Stanley Franklin was born on 30 October 1930 in Bow, London, the son of a coppersmith. While still at school he became fascinated by the work of David Low and Philip Zec, and began to draw his own political cartoons. He left school in 1944, aged fourteen, and, by his own account, applied for a political cartooning job on the Evening Standard, but was informed "that a chap called David Low already held the post and intended keeping it."
Franklin went to work for an advertising agency, where he spent fifteen years working on design, lettering, and cartoons. As he later recalled, "by the time I was seventeen I was drawing cartoons in advertising, on a small-scale but fairly regular basis": "But I never really went into the illustrative side of advertising because I was hoping to become a political cartoonist eventually." From 1946 to 1948 he studied lithography at Mornington Crescent Working Men's College, and, from 1948 to 1951, life drawing at Hammersmith School of Arts & Crafts.
Franklin's first published cartoon appeared in the Daily Mirror, but his staff cartoon work began with the "Mr Farthing" strip on the Daily Herald, which ran from 1954 to 1955. In 1958 Franklin was awarded a Victor Silvester gold medal for ballroom-dancing. In 1959 he became political cartoonist on the Daily Mirror, taking over as Vicky's permanent replacement - although he was asked to adopt a lighter and more humorous approach than his predecessor. The paper enabled Franklin to reach a huge audience, with sales climbing to 5 million by 1965. However, he finally left the Daily Mirror in 1970, claiming that it had lost interest in its cartoons, and objecting to the reduction in size of the main political cartoon.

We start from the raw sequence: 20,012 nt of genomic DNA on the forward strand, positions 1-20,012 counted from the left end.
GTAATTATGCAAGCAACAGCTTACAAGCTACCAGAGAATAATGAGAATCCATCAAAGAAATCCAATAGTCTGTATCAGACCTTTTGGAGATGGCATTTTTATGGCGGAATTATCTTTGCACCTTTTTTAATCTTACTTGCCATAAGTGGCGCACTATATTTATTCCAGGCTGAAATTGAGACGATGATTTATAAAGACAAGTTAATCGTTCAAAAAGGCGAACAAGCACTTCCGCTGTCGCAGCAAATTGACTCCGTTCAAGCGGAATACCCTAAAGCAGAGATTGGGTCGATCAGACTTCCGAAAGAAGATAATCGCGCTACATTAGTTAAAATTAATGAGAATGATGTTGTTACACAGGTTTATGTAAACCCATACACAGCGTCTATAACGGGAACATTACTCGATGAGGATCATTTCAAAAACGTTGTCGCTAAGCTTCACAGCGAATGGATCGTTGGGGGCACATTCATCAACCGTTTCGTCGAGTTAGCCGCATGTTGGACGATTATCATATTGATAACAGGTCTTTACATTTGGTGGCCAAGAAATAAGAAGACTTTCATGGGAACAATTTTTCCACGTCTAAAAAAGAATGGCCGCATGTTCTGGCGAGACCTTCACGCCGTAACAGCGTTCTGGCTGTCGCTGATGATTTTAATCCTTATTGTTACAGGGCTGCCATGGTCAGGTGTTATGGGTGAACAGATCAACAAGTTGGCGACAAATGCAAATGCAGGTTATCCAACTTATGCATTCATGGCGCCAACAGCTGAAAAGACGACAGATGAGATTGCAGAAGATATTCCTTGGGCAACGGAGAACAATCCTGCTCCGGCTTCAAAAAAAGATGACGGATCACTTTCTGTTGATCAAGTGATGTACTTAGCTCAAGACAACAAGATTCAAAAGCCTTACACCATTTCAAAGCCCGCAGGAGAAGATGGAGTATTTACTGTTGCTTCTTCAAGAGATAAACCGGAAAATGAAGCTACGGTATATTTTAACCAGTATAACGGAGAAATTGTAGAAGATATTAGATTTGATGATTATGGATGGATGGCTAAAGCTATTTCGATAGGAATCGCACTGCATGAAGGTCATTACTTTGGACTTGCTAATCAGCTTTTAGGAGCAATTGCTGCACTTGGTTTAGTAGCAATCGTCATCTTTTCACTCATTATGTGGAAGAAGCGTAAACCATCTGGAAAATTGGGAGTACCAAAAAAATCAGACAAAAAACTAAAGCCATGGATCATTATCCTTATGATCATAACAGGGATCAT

From 1971 to 1973 Franklin produced cartoon graphics for BBC TV comedy shows, such as The Marty Feldman Show, Them and Lame Ducks, and from 1974 he freelanced as a political cartoonist for the New Statesman. In the same year he took over from Paul Rigby as Editorial Cartoonist of the Sun - celebrating the event on 4 November 1974 with a cartoon of himself bombing the Houses of Parliament. He was much happier at the Sun than he had been on the Daily Mirror, noting in 1976 that he "used to have much more trouble at the Mirror than I do at the Sun": "The Sun is much bolder in approach. They have allowed me to draw cartoons which I don't think the Mirror would have allowed me to do...On the Mirror, they would often have a day without a cartoon. If the editor didn't like it, it wouldn't go in." At the Sun, by contrast, "I've never had a day without a cartoon."
Franklin started work on his Sun cartoon at 7.00 am, reading all the Fleet Street papers, and selecting two or three ideas for presentation to the editor. As he explained in 1976, "you want to see what other cartoonists have done so that you don't repeat their jokes and you read the editorials to know what the country thinks or is going to think." Franklin developed a more popular style for his Sun cartoons, explaining that the editor was "not too keen" on his use of literary quotations: "But what I use an awful lot is the whole culture of television: shows like Opportunity Knocks and Alf Garnett - pop shows. And people love it, because it's part of their life - of their cultural environment."